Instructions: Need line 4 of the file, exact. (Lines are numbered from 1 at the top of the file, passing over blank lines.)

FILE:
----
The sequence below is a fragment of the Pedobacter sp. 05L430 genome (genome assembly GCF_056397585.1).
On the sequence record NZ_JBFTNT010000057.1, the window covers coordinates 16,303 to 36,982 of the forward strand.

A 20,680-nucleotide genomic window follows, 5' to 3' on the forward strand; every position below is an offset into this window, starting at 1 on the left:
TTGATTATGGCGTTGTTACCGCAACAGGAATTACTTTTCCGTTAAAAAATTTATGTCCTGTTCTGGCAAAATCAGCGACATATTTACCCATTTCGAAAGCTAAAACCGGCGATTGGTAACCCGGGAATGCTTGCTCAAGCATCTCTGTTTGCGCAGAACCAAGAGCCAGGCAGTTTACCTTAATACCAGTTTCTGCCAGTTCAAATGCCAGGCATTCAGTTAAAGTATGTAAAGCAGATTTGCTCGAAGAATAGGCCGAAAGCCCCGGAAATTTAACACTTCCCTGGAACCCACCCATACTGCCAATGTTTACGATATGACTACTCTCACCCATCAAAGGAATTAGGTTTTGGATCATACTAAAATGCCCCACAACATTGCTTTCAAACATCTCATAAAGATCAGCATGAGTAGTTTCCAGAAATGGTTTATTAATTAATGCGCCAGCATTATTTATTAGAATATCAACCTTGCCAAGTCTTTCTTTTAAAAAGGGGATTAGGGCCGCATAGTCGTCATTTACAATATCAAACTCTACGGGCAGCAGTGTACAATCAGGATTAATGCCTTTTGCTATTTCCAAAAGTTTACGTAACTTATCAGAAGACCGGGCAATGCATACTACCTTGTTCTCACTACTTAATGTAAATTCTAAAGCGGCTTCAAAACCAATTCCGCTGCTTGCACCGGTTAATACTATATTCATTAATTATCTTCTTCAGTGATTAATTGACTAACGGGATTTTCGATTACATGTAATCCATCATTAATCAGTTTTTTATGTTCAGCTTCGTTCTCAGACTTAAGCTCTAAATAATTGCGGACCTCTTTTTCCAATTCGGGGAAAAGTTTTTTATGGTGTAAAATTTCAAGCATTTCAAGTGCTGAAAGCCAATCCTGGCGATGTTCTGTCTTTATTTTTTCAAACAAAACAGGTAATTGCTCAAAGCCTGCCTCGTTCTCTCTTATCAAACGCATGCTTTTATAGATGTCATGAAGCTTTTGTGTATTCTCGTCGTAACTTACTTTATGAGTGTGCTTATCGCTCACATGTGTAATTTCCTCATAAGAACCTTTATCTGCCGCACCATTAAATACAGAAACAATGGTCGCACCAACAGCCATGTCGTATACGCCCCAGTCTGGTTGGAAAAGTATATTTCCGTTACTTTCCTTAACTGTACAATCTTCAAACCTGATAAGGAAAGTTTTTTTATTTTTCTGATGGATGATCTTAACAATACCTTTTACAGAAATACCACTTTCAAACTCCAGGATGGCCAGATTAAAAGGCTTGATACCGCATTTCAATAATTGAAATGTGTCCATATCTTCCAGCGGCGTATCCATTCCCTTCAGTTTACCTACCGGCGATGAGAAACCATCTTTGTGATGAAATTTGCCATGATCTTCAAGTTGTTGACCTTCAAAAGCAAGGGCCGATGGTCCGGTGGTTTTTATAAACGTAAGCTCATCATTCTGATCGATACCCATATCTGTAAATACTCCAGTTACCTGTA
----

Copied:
TTGATTATGGCGTTGTTACCGCAACAGGAATTACTTTTCCGTTAAAAAATTTATGTCCTGTTCTGGCAAAATCAGCGACATATTTACCCATTTCGAAAGCTAAAACCGGCGATTGGTAACCCGGGAATGCTTGCTCAAGCATCTCTGTTTGCGCAGAACCAAGAGCCAGGCAGTTTACCTTAATACCAGTTTCTGCCAGTTCAAATGCCAGGCATTCAGTTAAAGTATGTAAAGCAGATTTGCTCGAAGAATAGGCCGAAAGCCCCGGAAATTTAACACTTCCCTGGAACCCACCCATACTGCCAATGTTTACGATATGACTACTCTCACCCATCAAAGGAATTAGGTTTTGGATCATACTAAAATGCCCCACAACATTGCTTTCAAACATCTCATAAAGATCAGCATGAGTAGTTTCCAGAAATGGTTTATTAATTAATGCGCCAGCATTATTTATTAGAATATCAACCTTGCCAAGTCTTTCTTTTAAAAAGGGGATTAGGGCCGCATAGTCGTCATTTACAATATCAAACTCTACGGGCAGCAGTGTACAATCAGGATTAATGCCTTTTGCTATTTCCAAAAGTTTACGTAACTTATCAGAAGACCGGGCAATGCATACTACCTTGTTCTCACTACTTAATGTAAATTCTAAAGCGGCTTCAAAACCAATTCCGCTGCTTGCACCGGTTAATACTATATTCATTAATTATCTTCTTCAGTGATTAATTGACTAACGGGATTTTCGATTACATGTAATCCATCATTAATCAGTTTTTTATGTTCAGCTTCGTTCTCAGACTTAAGCTCTAAATAATTGCGGACCTCTTTTTCCAATTCGGGGAAAAGTTTTTTATGGTGTAAAATTTCAAGCATTTCAAGTGCTGAAAGCCAATCCTGGCGATGTTCTGTCTTTATTTTTTCAAACAAAACAGGTAATTGCTCAAAGCCTGCCTCGTTCTCTCTTATCAAACGCATGCTTTTATAGATGTCATGAAGCTTTTGTGTATTCTCGTCGTAACTTACTTTATGAGTGTGCTTATCGCTCACATGTGTAATTTCCTCATAAGAACCTTTATCTGCCGCACCATTAAATACAGAAACAATGGTCGCACCAACAGCCATGTCGTATACGCCCCAGTCTGGTTGGAAAAGTATATTTCCGTTACTTTCCTTAACTGTACAATCTTCAAACCTGATAAGGAAAGTTTTTTTATTTTTCTGATGGATGATCTTAACAATACCTTTTACAGAAATACCACTTTCAAACTCCAGGATGGCCAGATTAAAAGGCTTGATACCGCATTTCAATAATTGAAATGTGTCCATATCTTCCAGCGGCGTATCCATTCCCTTCAGTTTACCTACCGGCGATGAGAAACCATCTTTGTGATGAAATTTGCCATGATCTTCAAGTTGTTGACCTTCAAAAGCAAGGGCCGATGGTCCGGTGGTTTTTATAAACGTAAGCTCATCATTCTGATCGATACCCATATCTGTAAATACTCCAGTTACCTGTA